My Hometown

It has been said that democracy is like a train, and we’ll get out when we arrive at the station we want. The station the Democrats want is a minority white country in which they have permanent power. When I look back on it I wonder how we let it happen. How did we allow the Democratic Party to surrender the country to two third world cultures, Mexicans and American Blacks? We are in serious danger of becoming a third world country, in danger of becoming a minority in our own land, the land white people built out of a howling wilderness. The recent history of third world countries is one of tyranny, corruption and presidents for life. We are very close to being there. Politicians lie, the media lies, and we even lie to ourselves, but demographics tells the truth.

I was eight years old and in my hometown
I wandered all alone
In the summertime from the dawn to dusk
I had no need to phone
I was out of touch but my parents knew
That I would be okay
For the neighborhood took good care of us
When we went out to play
But the times they changed and the neighborhood
Turned color overnight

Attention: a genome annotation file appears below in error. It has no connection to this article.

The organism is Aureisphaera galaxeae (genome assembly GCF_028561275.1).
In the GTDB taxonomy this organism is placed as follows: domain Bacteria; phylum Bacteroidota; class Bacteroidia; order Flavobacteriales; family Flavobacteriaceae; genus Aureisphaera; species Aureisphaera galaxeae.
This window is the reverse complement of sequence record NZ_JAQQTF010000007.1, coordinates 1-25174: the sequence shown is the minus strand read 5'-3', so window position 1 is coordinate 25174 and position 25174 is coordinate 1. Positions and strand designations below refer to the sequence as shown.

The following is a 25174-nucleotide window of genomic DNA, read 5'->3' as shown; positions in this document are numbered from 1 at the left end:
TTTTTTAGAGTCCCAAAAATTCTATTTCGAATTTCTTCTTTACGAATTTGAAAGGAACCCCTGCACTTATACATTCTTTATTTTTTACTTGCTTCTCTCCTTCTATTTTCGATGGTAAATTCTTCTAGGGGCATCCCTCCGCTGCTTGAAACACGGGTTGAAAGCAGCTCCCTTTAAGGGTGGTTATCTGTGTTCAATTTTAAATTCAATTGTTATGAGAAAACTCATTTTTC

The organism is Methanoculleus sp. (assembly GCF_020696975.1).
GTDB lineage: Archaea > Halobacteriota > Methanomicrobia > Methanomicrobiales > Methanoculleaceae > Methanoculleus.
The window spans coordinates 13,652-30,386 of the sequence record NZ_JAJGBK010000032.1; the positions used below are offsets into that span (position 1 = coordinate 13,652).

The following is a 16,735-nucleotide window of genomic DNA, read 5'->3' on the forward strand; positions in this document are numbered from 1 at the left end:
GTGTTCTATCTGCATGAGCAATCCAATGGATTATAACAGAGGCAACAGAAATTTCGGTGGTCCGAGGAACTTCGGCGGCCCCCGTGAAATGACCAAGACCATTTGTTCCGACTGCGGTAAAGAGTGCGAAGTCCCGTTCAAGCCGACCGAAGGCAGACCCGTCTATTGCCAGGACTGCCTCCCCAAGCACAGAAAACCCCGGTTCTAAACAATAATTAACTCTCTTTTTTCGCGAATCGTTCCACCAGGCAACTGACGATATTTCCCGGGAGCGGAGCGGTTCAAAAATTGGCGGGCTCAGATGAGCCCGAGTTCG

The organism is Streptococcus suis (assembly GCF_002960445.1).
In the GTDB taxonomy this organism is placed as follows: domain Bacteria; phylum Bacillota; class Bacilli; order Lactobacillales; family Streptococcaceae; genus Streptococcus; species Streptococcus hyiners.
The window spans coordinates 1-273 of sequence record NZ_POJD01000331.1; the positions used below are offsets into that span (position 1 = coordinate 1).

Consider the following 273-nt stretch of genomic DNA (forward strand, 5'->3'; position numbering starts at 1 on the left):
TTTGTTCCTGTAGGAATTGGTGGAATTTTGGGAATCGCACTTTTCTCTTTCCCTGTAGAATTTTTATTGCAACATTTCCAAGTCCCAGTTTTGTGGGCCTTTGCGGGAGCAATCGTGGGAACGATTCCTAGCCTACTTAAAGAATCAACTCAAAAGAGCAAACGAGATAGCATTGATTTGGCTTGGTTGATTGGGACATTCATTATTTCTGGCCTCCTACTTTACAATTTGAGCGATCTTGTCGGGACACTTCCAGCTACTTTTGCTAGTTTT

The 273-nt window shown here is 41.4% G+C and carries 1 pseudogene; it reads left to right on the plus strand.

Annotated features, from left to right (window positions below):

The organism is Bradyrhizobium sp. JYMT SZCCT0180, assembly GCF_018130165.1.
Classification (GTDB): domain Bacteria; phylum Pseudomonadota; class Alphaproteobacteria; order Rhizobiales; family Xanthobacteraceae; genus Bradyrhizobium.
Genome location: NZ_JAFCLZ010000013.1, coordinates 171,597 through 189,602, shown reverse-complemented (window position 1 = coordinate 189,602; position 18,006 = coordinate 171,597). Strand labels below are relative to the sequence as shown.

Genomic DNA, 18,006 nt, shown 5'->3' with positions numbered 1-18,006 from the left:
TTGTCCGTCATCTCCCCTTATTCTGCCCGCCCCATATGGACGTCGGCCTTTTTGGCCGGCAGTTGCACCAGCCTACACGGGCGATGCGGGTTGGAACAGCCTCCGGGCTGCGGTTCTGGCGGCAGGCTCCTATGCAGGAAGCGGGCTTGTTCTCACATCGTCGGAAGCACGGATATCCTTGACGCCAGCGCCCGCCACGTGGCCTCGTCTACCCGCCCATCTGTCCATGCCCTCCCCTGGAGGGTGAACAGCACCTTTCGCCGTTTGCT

And I went to school where I tried to keep
Out of the daily fight
When the country changed into us and them
And they said we kept them down
I was now a man and a stranger in
What once was my hometown
As the years went by and the Mexicans
Came across the Rio Grande
And the jobs were gone and the mills were closed
We who built it lost our land
As the votes went to all the lefties who
Promised stars and apple pie
And the blacks and browns left us all to ask
What had happened, how and why
I’m an old man now and I tell my kids
My granddaughter and grandsons
That worse will come and it won’t be long
You had better get some guns
But I still can see what it is we’ve lost
As we’ve torn the country down
In my mind’s eye the streets still shine
In what once was my hometown

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